E222 CARL SANDBURG QUESTIONS, CSU FULLERTON
Note: see the Journal Schedule and Instructions Page for the details on how to keep your journal.
"Chicago" (Norton Vol. D 279-80); "Fog" (Vol. D 280); "Cool Tombs" (Vol. D 280-81); "Grass" (Vol. D 281).
"Chicago" (Norton Vol. D 279-80)
1. In "Chicago," how does Sandburg build up a representation of the bustling Midwestern city -- what images, sounds, people, and activities does he convey as central to the ongoing meaning of the place? Do they all add up to a unified picture, or does the poem's task lie elsewhere? Explain.
2. How is the treatment accorded the great city in Sandburg's "Chicago" similar to Walt Whitman's treatment of his landscapes in Leaves of Grass or "When Lilacs Last in the Dooryard Bloom'd"? But how is Sandburg's description of Chicago also different from Whitman's landscapes generally? How, for example, does Sandburg turn the poem into something like an argument in defense of Chicago, a reply to those who might look down on the city in comparison to the great cities of the eastern United States?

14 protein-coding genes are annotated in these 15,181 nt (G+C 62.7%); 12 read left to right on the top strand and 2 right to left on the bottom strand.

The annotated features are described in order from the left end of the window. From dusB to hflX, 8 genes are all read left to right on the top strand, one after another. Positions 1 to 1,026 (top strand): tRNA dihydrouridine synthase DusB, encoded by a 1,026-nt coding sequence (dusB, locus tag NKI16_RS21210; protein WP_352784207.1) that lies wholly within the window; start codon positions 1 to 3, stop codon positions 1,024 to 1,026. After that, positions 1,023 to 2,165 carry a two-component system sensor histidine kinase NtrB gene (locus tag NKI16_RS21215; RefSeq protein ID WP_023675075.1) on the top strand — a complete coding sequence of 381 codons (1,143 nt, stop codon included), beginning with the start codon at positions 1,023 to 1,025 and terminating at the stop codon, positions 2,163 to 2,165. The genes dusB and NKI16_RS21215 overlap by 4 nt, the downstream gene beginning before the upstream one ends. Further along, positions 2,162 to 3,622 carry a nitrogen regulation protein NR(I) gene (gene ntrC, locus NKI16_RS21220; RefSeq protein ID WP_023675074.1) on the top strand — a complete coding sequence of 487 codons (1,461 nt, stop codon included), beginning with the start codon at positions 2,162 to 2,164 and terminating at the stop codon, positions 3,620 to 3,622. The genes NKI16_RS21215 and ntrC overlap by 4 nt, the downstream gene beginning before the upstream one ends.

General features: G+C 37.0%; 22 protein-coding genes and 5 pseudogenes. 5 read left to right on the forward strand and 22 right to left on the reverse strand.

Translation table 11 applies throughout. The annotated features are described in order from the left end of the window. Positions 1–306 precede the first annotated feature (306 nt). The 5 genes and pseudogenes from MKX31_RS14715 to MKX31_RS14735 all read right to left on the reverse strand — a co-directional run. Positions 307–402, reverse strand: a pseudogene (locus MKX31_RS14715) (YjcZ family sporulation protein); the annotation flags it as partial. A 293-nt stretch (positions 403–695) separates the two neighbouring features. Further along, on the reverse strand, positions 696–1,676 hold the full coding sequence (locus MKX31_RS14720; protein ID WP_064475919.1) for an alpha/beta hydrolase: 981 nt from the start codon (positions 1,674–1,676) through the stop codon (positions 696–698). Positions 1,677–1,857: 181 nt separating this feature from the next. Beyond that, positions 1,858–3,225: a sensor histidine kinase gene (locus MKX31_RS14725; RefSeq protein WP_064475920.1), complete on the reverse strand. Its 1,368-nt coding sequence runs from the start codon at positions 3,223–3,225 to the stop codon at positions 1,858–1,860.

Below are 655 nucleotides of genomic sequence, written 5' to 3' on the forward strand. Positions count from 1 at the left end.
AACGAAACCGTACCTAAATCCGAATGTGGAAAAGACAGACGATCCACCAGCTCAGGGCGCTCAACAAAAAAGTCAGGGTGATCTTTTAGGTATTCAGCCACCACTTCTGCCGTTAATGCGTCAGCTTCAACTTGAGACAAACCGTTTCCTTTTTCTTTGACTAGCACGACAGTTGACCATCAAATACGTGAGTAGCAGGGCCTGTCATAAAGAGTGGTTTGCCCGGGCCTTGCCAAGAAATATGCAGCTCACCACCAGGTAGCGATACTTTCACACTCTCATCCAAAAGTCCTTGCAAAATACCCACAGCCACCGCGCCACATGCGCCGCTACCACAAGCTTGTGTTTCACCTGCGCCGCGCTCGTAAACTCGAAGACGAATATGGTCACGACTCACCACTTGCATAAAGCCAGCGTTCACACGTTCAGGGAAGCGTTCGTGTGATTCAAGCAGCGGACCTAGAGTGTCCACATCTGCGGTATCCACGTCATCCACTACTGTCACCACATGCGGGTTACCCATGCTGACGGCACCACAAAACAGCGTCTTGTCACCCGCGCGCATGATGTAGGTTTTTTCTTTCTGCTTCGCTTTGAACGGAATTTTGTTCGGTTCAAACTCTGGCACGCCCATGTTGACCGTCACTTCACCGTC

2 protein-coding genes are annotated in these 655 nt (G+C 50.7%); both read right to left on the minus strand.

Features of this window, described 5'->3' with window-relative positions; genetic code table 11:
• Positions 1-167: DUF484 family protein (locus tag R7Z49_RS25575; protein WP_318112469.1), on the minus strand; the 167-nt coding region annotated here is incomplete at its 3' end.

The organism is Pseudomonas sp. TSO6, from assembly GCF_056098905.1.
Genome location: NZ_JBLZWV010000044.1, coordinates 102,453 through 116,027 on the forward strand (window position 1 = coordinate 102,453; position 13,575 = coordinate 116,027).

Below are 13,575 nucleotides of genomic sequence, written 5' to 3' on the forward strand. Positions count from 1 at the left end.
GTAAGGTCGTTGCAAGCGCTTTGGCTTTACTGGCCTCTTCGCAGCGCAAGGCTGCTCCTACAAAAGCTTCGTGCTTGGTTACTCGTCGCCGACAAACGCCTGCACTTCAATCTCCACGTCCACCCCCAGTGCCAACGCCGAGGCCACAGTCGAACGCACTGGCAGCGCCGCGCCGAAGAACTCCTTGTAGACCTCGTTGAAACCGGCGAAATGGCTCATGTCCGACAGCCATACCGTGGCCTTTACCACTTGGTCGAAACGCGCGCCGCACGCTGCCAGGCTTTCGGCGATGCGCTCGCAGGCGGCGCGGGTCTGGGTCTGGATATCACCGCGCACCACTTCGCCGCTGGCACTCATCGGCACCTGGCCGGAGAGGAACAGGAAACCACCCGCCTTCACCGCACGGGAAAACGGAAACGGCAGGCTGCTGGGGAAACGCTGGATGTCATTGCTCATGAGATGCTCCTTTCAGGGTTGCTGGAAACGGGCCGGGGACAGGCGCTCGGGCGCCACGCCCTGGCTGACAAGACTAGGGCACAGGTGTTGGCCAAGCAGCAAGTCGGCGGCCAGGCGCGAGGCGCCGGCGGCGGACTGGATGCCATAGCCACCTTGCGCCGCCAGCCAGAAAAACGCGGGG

"Fog" (Norton Vol. D 280)
3. In "Fog," why do you think Sandburg describes the coming-on of the fog as being like the stealthy walk, perch and attitude of a cat? In using such a metaphor, what might the poet be suggesting about the impact of fog on us, on our perceptions and our daily lives?
"Cool Tombs" (Norton Vol. D 280-81)
4. Lincoln, Ulysses Grant, Pocahontas, nameless urban masses, and lovers all figure in Sandburg's poem "Cool Tombs." In the end, what do they have in common? By offering us a perspective on death, what is this poem suggesting about how to live?
"Grass" (Norton Vol. D 281).
5. What is the "work" of the grass at the battle sites the speaker of Sandburg's poem "Grass" mentions -- Austerlitz and Waterloo from the Napoleonic Era, Gettysburg from the American Civil War, Ypres and Verdun from World War I? Why is the natural process mentioned in this poem so necessary to human life -- what mental and emotional process does it imply and regard as vital to getting on with life?